Discerning Diner...with Elan Head
For this country girl, fish tacos were a culinary awakening
This is a story about fish tacos and humble pie, which for me are one and the same.
I think I’ve mentioned, in a previous column, the small town of Hatch, N.M., famous for its good green chile but not really anything else. Also that in high school, my FFA team would drive to Hatch to practice judging meat (yes, meat. Believe it or not, meat judging is a sport).
Well, my first introduction to the concept of fish tacos came in this dusty little hiccup of a town, at a nondescript fast-food joint where my cowboy-jeans-clad classmates and I sat crammed into a window booth. I think we were eating chicken sandwiches, but God only knows what we were discussing—probably prime-grade beef of one form or another.
Anyway, there we were in our insular, backwashy world when what pulled into the parking lot but urbanism itself, i.e., a European car with California plates.
But the real kicker was the bumper sticker: “I (heart) fish tacos!”
This was before the widespread hegemony of Rubio’s, Wahoo’s and Baja Fresh (not that any of these chains has since opened a franchise in Hatch). My classmates and I knew that tacos came in precisely two flavors—greasy ground beef and chicken—and that to suggest otherwise was worse than heresy; it was weird.
So we did what any teenagers would do: we snickered.
Ack, I wince to think of it. Sure, maybe it was a little lame to drive around with an “I (heart) fish tacos” bumper sticker, but come on—we were there judging meat, for crying out loud. Meat judging is not super cool.
I even had the temerity to ask the owners of this bumper sticker something supremely asinine, like, “Are fish tacos good?” And this earnest, yuppie-ish couple assured me that, yes, fish tacos are very good indeed.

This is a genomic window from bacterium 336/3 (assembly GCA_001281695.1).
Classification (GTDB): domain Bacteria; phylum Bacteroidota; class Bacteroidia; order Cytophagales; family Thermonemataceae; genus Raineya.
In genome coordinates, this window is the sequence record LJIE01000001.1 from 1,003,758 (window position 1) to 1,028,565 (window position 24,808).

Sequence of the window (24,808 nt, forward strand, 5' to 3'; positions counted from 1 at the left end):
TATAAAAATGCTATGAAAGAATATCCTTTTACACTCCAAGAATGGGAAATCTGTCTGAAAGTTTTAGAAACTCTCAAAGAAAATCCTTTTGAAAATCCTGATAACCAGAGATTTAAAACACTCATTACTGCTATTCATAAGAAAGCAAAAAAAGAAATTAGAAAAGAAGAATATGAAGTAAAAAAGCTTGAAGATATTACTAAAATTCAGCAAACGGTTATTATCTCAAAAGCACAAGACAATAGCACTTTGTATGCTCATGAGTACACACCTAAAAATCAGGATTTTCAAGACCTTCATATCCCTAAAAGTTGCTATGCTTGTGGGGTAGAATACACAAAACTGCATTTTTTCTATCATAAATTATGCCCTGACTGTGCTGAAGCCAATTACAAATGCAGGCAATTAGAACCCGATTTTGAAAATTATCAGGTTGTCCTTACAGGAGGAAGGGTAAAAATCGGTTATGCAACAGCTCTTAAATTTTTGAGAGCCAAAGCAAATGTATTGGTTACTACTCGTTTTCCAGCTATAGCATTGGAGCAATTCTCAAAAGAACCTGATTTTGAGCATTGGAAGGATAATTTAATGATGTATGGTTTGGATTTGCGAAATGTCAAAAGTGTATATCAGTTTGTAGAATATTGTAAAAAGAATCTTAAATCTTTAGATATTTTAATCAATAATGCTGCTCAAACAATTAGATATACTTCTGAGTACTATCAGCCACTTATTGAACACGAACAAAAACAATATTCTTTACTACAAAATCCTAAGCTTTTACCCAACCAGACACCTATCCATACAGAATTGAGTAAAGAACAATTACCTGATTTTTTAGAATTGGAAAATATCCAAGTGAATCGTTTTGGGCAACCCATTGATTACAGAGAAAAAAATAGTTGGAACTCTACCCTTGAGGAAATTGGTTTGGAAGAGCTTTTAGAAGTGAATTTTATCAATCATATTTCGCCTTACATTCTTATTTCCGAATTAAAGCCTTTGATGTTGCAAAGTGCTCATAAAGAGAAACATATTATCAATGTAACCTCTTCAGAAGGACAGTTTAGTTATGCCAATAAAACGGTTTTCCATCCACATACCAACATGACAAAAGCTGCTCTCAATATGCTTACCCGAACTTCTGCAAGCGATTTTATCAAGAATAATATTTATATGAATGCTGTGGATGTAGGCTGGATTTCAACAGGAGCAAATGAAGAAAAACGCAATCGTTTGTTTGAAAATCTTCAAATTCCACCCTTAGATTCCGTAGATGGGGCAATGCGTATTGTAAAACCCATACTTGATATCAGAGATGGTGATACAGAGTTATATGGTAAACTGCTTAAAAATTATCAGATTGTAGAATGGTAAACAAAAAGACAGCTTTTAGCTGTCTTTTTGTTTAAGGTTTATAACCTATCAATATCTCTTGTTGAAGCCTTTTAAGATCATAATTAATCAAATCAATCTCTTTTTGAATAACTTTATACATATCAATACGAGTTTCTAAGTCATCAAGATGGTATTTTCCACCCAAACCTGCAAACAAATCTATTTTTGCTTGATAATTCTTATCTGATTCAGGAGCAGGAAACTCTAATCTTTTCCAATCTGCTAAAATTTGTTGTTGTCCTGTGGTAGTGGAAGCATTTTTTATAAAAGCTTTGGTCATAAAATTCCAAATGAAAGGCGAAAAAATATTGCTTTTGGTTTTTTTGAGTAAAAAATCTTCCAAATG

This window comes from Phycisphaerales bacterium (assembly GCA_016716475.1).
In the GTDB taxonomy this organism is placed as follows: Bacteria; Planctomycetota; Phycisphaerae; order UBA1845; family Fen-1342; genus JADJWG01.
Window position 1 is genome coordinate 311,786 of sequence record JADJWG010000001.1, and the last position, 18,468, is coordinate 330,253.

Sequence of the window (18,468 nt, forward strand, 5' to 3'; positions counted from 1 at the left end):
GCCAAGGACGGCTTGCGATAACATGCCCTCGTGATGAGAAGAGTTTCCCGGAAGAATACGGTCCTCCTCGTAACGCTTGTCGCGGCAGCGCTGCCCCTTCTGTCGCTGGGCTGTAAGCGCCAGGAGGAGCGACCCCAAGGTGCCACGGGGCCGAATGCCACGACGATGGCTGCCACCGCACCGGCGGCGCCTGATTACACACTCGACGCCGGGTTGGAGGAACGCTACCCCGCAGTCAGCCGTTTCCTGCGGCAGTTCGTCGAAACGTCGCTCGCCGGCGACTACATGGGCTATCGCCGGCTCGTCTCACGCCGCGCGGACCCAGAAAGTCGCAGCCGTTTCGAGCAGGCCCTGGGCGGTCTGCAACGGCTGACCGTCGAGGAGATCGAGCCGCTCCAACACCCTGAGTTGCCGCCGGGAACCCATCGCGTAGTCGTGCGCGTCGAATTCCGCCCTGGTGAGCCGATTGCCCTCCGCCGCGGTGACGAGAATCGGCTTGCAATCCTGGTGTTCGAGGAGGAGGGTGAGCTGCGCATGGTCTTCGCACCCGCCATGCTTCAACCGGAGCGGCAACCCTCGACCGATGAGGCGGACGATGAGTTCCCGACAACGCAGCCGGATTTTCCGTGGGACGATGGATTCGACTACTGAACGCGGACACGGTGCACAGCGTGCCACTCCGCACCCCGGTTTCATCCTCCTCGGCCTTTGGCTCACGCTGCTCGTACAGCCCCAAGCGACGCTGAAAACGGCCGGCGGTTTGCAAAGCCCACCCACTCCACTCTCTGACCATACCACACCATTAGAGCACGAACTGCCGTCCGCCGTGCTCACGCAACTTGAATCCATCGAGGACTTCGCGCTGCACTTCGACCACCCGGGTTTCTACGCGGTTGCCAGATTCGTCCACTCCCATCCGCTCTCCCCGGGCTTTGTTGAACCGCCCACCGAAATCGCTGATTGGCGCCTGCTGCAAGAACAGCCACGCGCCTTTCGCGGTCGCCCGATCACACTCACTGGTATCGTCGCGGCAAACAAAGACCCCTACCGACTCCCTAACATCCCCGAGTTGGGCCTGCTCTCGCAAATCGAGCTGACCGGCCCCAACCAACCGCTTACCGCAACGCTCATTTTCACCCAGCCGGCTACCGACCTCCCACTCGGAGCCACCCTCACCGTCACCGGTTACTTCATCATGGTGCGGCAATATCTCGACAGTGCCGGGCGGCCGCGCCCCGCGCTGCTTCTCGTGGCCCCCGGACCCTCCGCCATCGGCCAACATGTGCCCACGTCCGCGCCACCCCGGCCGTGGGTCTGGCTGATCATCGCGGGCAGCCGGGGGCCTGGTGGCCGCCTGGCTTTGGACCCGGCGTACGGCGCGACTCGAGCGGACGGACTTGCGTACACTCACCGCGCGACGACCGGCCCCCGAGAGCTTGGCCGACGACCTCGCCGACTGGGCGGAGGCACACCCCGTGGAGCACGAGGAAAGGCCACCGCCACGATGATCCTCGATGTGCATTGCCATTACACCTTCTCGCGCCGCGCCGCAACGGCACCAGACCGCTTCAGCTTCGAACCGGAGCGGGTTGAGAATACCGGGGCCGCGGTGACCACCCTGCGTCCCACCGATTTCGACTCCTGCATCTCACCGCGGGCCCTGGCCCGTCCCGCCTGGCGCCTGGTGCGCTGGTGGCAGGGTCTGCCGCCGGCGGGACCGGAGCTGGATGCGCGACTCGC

You know what? They were right.
I’ve been a fan of fish tacos for a while now, but having just returned from a press trip to the fabulous Esperanza Resort in Cabo San Lucas, Mexico, I’m excited about them all over again.
This Baja specialty makes a lot of sense in a place where fantastic seafood is so gloriously abundant. When you can pluck fish from the sea more readily than feathers from a chicken, why would you wrap a tortilla around anything else?
The classic fish taco is a fresh, warm corn tortilla wrapped around chunks of lightly battered, deep-fried fish (on a previous trip to Cabo, I had them prepared with king mackerel I had caught myself, but any white-fleshed fish will do). It’s garnished with shredded cabbage, salsa and fresh-squeezed lime juice, and generally with a thin, white sauce made from mayonnaise or sour cream (which can be as simple as mayonnaise mixed with a little water).
There are variations on this theme. For example, instead of battering and frying your fish you can prepare it grilled, or you can sauté it with butter and garlic. In addition to or in lieu of cabbage, fish tacos can accommodate thinly sliced radishes, slices of ripe mango, onions and guacamole.
Basically, if you’ve got fish, tortillas and lime juice, you’ve got a fish taco. If you have shrimp, tortillas and lime juice, you have a shrimp taco.
And if you seek out best-quality ingredients, no combination of the above can go wrong. Don’t be afraid to play around with recipes and ingredients.
Because we’re not living in Hatch, it’s possible to get fish tacos locally. For fast fish tacos, you can visit Rubio’s Baja Grill (1712 E. Guadalupe in Tempe, among other locations) or Baja Fresh (multiple locations, including 780 W. Elliot).
On the topic of Mexican seafood, if you’re up for a drive, try the specialties at Mariscos Ensenada. This small chain has multiple Phoenix locations; I frequent the one at 2019 N. 16th St.
For homestyle Mexican seafood closer to home, try the San Diego Bay Restaurant at 9201 S. Avenida del Yaqui in Guadalupe.
And please let me know if you have other recommendations for the Kyrene Corridor—I’ll be happy to report any finds in a future column.
Meanwhile, what can I say?
I (heart) fish tacos!